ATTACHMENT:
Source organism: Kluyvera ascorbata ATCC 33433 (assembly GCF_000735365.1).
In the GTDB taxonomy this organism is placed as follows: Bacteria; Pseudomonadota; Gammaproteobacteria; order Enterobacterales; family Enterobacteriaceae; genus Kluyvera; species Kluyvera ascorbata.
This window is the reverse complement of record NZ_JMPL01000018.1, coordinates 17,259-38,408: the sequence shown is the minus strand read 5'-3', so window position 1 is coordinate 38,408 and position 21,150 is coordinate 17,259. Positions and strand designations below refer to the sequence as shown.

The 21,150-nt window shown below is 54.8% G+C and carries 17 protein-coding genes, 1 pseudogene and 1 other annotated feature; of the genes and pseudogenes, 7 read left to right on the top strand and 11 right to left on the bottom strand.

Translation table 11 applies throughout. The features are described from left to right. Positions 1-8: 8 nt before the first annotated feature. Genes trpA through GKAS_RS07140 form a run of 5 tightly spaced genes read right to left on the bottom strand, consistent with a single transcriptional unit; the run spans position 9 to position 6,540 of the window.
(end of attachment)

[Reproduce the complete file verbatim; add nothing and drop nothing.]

Source organism: Kluyvera ascorbata ATCC 33433 (assembly GCF_000735365.1).
In the GTDB taxonomy this organism is placed as follows: Bacteria; Pseudomonadota; Gammaproteobacteria; order Enterobacterales; family Enterobacteriaceae; genus Kluyvera; species Kluyvera ascorbata.
This window is the reverse complement of record NZ_JMPL01000018.1, coordinates 17,259-38,408: the sequence shown is the minus strand read 5'-3', so window position 1 is coordinate 38,408 and position 21,150 is coordinate 17,259. Positions and strand designations below refer to the sequence as shown.

The 21,150-nt window shown below is 54.8% G+C and carries 17 protein-coding genes, 1 pseudogene and 1 other annotated feature; of the genes and pseudogenes, 7 read left to right on the top strand and 11 right to left on the bottom strand.

Translation table 11 applies throughout. The features are described from left to right. Positions 1-8: 8 nt before the first annotated feature. Genes trpA through GKAS_RS07140 form a run of 5 tightly spaced genes read right to left on the bottom strand, consistent with a single transcriptional unit; the run spans position 9 to position 6,540 of the window.